I am receiving many emails and phone calls from residents following the announcement by the Prime Minister that England will enter a national lockdown from Thursday 5th November. I know that you will all have your own opinions with regards to the new restrictions which will apply from Thursday. Whilst many of you will support the action taken by the Prime Minister, others will not, and the public health measures which are applied are never going to please everybody.
The second Covid peak that we have seen around the world has shown us all that we are going to be dealing with this virus over the long-term. That is why over the past weeks and months we have been working on a long-term, balanced approach that protects the NHS, keeps children in school, lets the economy function as much as possible, and does not require constant changes.
We had hoped we could manage the situation with our regional system of alert levels and allow as many people to live as normal a life as possible. That’s because a national lockdown is not cost-free – not only in terms of jobs, businesses, and livelihoods, but also the impact on mental health and loneliness. This is why we have been so determined to try and avoid another national lockdown. I didn't come into politics to impose restrictions on people's lives and I had hoped that we would avoid additional restrictions in Blackpool and a full national lockdown because of the impact that this will have on your lives and our local businesses.
But over the last few days the situation has significantly deteriorated. This is now clearly a national problem. While the virus is more widespread in the North West, including Lancashire, it is doubling faster in the South East, and fastest in the Midlands. On present trends hospitals in the South West would run out of current capacity by the end of November. Other regions would follow soon after. Here in Blackpool our local NHS is becoming under increasing pressure as the number of cases and hospital admissions has increased. There are now more patients in Victoria Hospital with Covid 19 than at the peak of the virus in the spring and our local infection rate remains stubbornly high.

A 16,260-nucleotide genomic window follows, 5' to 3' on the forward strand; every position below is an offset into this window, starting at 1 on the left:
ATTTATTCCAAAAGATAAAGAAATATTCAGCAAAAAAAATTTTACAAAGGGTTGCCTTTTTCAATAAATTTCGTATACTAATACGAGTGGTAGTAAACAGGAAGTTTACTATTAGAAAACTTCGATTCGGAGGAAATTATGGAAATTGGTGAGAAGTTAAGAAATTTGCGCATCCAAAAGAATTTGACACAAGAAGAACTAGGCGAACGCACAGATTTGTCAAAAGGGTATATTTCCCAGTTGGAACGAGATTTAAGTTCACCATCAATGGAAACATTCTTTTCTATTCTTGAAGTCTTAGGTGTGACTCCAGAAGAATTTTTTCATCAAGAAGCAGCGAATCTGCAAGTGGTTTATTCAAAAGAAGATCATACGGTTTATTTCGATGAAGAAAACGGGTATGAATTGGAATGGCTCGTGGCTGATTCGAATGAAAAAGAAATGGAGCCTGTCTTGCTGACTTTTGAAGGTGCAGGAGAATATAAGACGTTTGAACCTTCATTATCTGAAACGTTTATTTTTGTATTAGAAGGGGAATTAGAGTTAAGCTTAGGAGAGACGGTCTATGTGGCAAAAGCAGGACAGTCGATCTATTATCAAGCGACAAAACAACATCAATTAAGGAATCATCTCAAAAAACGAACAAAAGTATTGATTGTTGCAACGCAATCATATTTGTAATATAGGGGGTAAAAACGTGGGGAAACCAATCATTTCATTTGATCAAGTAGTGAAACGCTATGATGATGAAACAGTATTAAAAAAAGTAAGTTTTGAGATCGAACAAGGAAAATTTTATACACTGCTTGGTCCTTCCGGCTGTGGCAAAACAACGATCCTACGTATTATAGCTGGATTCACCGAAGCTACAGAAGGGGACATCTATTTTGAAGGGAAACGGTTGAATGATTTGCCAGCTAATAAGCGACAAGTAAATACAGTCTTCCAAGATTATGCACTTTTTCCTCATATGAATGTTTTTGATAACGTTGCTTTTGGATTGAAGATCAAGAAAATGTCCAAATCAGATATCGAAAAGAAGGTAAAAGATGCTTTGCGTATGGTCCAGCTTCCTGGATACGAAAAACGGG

If the NHS were to be overwhelmed, it would mean non-Covid cases turned away from hospital because there is no room left; critically important surgeries and treatments cancelled and many left without treatment. We will increase NHS capacity as much as possible but even if we doubled NHS capacity, that extra capacity would also be full within a single doubling time of the virus.
Everyone can see that the situation in the UK, and across other parts of Europe, right now is incredibly serious. Incidence rates are growing, and the NHS is under increasing pressure. We need to take action now to protect the NHS and to reduce transmission. We must do this to curtail the exponential growth in hospitalisations and deaths.
The government is therefore taking action across the whole of England, because there is no alternative. These restrictions will apply nationally for four weeks up to Wednesday 2 December, and will override the current Local Alert Level restrictions we have had in Blackpool for the last few weeks (in Tier 2 and then Tier 3).
Since Blackpool entered Tier 3 several weeks ago, my focus has been on ensuring that we get the support that those in work and our local businesses need. I have lobbied Ministers in Parliament and spoken in the House of Commons on multiple occasions about the importance of supporting people and businesses through these restrictions. As a result, I'm pleased that the government have announced that the furlough scheme will now remain in place as we enter national lockdown. This will protect local people's jobs and ensure that they receive 80% of their usual wages. Businesses will also receive grants of up to £3000 per month depending on their size during the period of national lockdown.